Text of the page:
Integrating Lightning Network at Bitfinex was a challenging and exciting task for us. We didn’t just enable Lightning Network deposit and withdrawals but we are also utilizing Lightning Network to settle payments for gift card purchases with Bitrefill.
We learned a lot during the development process, and we would like to share some high-level learnings with the community.
Setting up a good development environment is important, and our development started on Bitcoin’s Simnet. The main benefit of Simnet is that it gives you great flexibility and speed by letting you mine blocks on demand. This is very useful because testing channel opening and closing over and over again on testnet is very slow and frustrating, and doing it on mainnet is also expensive and slow at times.
Next up is the setting up the Lightning Nodes.
A cluster of Lightning nodes was setup running in Docker and connected to the Bitcoin simnet node.
We simulated many different scenarios using our cluster, like sending and receiving single-hop and multi-hop payments. We can also use this cluster to simulate various payment states and test our integration with ease.
Lightning Network payments are not like any other payment method Bitfinex had previously integrated.
The Lightning Network has no blockchain or addresses and instead has new concepts like payment channels and invoices.
So fitting Lightning into an existing infrastructure could have been quite challenging and time-consuming however, Bitfinex runs on Grenache, an open-source microservice framework developed in house.
Grenache gives us the flexibility and confidence to quickly integrate new features without causing huge changes everywhere in our system.
Lightning is ready for prime time
The biggest challenge with integrating Lightning was learning and covering possible attack vectors, best practices, and quirks.
Lightning is not like Bitcoin which has only 1 implementation, Lightning has several implementations that follow the BOLT protocol specification. Every Lightning node has its quirks and potential bugs and some times incompatibility issues with other implementations. It is good to know about major bugs and issues of all major implementations.
Don’t simply assume the default settings is good enough. Your node config is very important, you should be aware of what every config item does and adjust to your needs. Some node implementations even have undocumented settings that you should know about.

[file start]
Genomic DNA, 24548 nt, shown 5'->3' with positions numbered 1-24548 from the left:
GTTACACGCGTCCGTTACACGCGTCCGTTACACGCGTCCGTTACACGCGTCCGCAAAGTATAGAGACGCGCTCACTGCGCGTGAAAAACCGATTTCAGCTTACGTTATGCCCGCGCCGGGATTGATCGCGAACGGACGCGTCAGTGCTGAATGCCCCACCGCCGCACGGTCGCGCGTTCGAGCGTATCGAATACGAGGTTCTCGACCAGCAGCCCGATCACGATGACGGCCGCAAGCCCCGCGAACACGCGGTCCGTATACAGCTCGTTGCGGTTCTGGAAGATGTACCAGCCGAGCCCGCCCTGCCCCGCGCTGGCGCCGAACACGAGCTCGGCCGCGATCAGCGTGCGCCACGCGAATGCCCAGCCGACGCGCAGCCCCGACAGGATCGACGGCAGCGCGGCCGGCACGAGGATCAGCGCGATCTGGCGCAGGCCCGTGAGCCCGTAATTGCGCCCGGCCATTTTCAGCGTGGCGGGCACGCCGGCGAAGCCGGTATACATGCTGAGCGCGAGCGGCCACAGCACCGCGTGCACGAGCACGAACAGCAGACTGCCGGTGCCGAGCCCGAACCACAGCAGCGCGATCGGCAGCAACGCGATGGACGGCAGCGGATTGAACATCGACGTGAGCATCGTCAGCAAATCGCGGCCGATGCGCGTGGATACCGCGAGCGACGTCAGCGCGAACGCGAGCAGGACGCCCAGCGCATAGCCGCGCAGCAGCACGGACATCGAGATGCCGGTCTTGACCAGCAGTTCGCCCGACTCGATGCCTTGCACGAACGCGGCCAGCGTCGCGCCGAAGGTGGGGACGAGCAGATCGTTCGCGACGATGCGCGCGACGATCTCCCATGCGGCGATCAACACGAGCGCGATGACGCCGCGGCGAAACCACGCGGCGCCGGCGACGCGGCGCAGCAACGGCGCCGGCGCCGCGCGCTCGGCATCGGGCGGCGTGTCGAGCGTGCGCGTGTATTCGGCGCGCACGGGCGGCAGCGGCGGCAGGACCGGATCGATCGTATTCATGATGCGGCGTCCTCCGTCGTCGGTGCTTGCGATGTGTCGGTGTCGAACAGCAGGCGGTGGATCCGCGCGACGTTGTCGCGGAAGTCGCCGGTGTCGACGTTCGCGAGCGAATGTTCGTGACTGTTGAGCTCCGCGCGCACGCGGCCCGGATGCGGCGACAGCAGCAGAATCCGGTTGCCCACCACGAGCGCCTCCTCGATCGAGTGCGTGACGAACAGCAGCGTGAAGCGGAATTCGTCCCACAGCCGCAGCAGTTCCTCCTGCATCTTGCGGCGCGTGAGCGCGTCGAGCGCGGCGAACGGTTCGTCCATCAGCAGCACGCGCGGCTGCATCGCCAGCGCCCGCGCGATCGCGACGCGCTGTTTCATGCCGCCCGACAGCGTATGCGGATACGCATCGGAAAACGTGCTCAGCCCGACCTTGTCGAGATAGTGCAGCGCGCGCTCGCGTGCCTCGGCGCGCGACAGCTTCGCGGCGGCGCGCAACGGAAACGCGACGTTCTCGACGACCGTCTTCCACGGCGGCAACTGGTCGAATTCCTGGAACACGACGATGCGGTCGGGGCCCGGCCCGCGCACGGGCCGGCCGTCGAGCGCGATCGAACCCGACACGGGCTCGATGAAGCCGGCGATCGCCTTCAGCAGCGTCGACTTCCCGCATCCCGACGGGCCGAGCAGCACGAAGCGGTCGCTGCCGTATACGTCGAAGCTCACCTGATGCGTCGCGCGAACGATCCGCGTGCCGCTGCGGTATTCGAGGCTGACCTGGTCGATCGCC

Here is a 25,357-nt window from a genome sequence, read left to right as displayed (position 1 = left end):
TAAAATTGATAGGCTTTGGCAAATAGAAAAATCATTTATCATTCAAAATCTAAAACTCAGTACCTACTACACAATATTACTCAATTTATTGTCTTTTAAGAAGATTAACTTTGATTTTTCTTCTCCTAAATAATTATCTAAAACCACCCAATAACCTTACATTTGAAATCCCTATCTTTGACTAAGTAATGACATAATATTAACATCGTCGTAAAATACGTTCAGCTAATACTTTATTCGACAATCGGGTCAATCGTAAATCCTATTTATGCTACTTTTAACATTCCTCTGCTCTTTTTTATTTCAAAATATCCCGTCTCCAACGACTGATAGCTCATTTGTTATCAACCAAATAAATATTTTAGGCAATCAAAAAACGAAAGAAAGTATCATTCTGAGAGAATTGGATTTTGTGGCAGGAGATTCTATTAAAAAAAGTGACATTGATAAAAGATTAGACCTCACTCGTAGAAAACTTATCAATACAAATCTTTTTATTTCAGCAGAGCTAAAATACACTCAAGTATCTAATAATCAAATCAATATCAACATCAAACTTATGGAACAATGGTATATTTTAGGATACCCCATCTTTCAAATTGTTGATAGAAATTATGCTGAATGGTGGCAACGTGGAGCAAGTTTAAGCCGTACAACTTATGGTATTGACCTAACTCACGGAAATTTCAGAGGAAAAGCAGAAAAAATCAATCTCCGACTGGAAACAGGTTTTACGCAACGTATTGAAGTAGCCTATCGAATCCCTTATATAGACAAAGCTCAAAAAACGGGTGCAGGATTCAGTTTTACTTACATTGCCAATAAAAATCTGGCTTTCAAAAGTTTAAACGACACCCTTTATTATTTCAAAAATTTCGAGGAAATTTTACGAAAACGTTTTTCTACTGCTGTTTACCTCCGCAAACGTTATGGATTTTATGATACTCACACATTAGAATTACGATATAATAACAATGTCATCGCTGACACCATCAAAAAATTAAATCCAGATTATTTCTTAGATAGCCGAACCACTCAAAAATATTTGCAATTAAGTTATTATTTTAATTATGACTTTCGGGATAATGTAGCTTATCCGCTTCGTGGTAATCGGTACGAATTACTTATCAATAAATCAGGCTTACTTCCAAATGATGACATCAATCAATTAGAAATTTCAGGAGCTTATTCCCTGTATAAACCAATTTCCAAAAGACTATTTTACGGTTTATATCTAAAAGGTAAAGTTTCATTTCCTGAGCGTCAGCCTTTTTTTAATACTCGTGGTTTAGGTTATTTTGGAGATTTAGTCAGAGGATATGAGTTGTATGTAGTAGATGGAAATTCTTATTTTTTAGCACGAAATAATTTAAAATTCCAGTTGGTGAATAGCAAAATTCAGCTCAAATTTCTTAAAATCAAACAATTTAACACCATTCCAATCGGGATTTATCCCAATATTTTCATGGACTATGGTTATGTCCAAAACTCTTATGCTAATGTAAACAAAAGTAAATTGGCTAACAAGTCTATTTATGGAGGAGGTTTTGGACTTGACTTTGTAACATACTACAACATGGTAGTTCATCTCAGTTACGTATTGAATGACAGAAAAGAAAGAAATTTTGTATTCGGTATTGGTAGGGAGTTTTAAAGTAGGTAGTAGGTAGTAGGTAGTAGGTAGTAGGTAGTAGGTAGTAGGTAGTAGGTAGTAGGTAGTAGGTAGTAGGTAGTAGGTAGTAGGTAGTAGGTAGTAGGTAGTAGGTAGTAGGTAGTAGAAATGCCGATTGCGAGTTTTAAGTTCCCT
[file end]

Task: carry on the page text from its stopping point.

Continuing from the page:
Even when creating invoices, sending payments, detecting invoice settlements, be aware of what each setting does. The defaults may not be suitable for you.
Understand all payment states. Don’t assume all payments will be successful or fail, payments can also remain pending for an extended period.
Since the network and implementations are in active development expect some exploits and bugs to appear, some of these are harmless or disruptive, some are more critical and can cause loss of funds, sometimes payments may fail because of a user error or network liquidity. The Lightning Network has a lot of small nuances that wallet developers should know about. The best practices are being figured out as the network matures and becomes more battle-tested every day.
The development of Lightning Network is decentralized and moves quick. Different implementations of the spec have different goals, concerns, and requirements, This is a good thing as competition between implementations should result in each node offering different features and trade-offs. Unlike Bitcoin and many other blockchains, new developments are happening every week in some corners of the community. To maintain a secure wallet, developers need to be actively monitoring the community.
These are just some high-level lessons we learned while integrating the Lightning network into Bitfinex.
It’s safe to say that Lightning is now deeply embedded in Bitfinex. We constantly work to build out always new features and improve our existing features for the benefit of our users and the wider Bitcoin and Lightning Network community.
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